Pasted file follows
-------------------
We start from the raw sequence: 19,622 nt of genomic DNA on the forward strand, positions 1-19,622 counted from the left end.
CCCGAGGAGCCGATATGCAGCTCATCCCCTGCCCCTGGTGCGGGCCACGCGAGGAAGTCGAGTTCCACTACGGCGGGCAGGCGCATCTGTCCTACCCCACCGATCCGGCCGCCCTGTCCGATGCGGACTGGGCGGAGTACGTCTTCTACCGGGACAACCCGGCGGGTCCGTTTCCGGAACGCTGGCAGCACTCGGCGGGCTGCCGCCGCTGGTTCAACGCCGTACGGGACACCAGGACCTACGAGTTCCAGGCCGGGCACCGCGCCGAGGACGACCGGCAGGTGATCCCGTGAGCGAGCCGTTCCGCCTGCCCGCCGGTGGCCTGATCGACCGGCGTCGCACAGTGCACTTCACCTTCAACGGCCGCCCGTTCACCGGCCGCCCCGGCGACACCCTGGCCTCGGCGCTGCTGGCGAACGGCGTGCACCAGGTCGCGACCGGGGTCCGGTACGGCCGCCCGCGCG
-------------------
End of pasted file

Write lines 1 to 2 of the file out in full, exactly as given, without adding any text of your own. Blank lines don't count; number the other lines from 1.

We start from the raw sequence: 19,622 nt of genomic DNA on the forward strand, positions 1-19,622 counted from the left end.
CCCGAGGAGCCGATATGCAGCTCATCCCCTGCCCCTGGTGCGGGCCACGCGAGGAAGTCGAGTTCCACTACGGCGGGCAGGCGCATCTGTCCTACCCCACCGATCCGGCCGCCCTGTCCGATGCGGACTGGGCGGAGTACGTCTTCTACCGGGACAACCCGGCGGGTCCGTTTCCGGAACGCTGGCAGCACTCGGCGGGCTGCCGCCGCTGGTTCAACGCCGTACGGGACACCAGGACCTACGAGTTCCAGGCCGGGCACCGCGCCGAGGACGACCGGCAGGTGATCCCGTGAGCGAGCCGTTCCGCCTGCCCGCCGGTGGCCTGATCGACCGGCGTCGCACAGTGCACTTCACCTTCAACGGCCGCCCGTTCACCGGCCGCCCCGGCGACACCCTGGCCTCGGCGCTGCTGGCGAACGGCGTGCACCAGGTCGCGACCGGGGTCCGGTACGGCCGCCCGCGCG